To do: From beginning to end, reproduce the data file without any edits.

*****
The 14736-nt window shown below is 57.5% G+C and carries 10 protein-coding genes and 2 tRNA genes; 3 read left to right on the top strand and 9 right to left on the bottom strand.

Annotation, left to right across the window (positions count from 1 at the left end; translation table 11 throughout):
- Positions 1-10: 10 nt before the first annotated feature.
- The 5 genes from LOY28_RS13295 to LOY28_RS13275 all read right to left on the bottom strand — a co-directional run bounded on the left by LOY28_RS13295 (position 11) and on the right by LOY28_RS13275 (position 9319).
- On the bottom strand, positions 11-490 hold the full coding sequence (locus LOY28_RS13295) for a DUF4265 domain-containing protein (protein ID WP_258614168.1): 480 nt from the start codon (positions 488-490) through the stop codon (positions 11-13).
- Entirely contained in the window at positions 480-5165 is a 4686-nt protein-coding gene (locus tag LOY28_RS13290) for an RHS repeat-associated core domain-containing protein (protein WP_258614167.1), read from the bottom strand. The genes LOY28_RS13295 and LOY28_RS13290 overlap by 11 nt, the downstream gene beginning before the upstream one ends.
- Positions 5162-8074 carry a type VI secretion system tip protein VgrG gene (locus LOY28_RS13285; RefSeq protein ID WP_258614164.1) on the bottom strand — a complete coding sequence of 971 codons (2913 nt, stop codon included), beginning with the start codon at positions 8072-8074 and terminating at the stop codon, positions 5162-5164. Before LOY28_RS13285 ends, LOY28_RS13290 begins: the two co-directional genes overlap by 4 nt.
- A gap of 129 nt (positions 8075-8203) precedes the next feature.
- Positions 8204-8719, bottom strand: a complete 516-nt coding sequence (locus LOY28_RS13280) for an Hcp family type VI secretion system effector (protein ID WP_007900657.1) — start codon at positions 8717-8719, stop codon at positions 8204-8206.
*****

The 14736-nt window shown below is 57.5% G+C and carries 10 protein-coding genes and 2 tRNA genes; 3 read left to right on the top strand and 9 right to left on the bottom strand.

Annotation, left to right across the window (positions count from 1 at the left end; translation table 11 throughout):
- Positions 1-10: 10 nt before the first annotated feature.
- The 5 genes from LOY28_RS13295 to LOY28_RS13275 all read right to left on the bottom strand — a co-directional run bounded on the left by LOY28_RS13295 (position 11) and on the right by LOY28_RS13275 (position 9319).
- On the bottom strand, positions 11-490 hold the full coding sequence (locus LOY28_RS13295) for a DUF4265 domain-containing protein (protein ID WP_258614168.1): 480 nt from the start codon (positions 488-490) through the stop codon (positions 11-13).
- Entirely contained in the window at positions 480-5165 is a 4686-nt protein-coding gene (locus tag LOY28_RS13290) for an RHS repeat-associated core domain-containing protein (protein WP_258614167.1), read from the bottom strand. The genes LOY28_RS13295 and LOY28_RS13290 overlap by 11 nt, the downstream gene beginning before the upstream one ends.
- Positions 5162-8074 carry a type VI secretion system tip protein VgrG gene (locus LOY28_RS13285; RefSeq protein ID WP_258614164.1) on the bottom strand — a complete coding sequence of 971 codons (2913 nt, stop codon included), beginning with the start codon at positions 8072-8074 and terminating at the stop codon, positions 5162-5164. Before LOY28_RS13285 ends, LOY28_RS13290 begins: the two co-directional genes overlap by 4 nt.
- A gap of 129 nt (positions 8075-8203) precedes the next feature.
- Positions 8204-8719, bottom strand: a complete 516-nt coding sequence (locus LOY28_RS13280) for an Hcp family type VI secretion system effector (protein ID WP_007900657.1) — start codon at positions 8717-8719, stop codon at positions 8204-8206.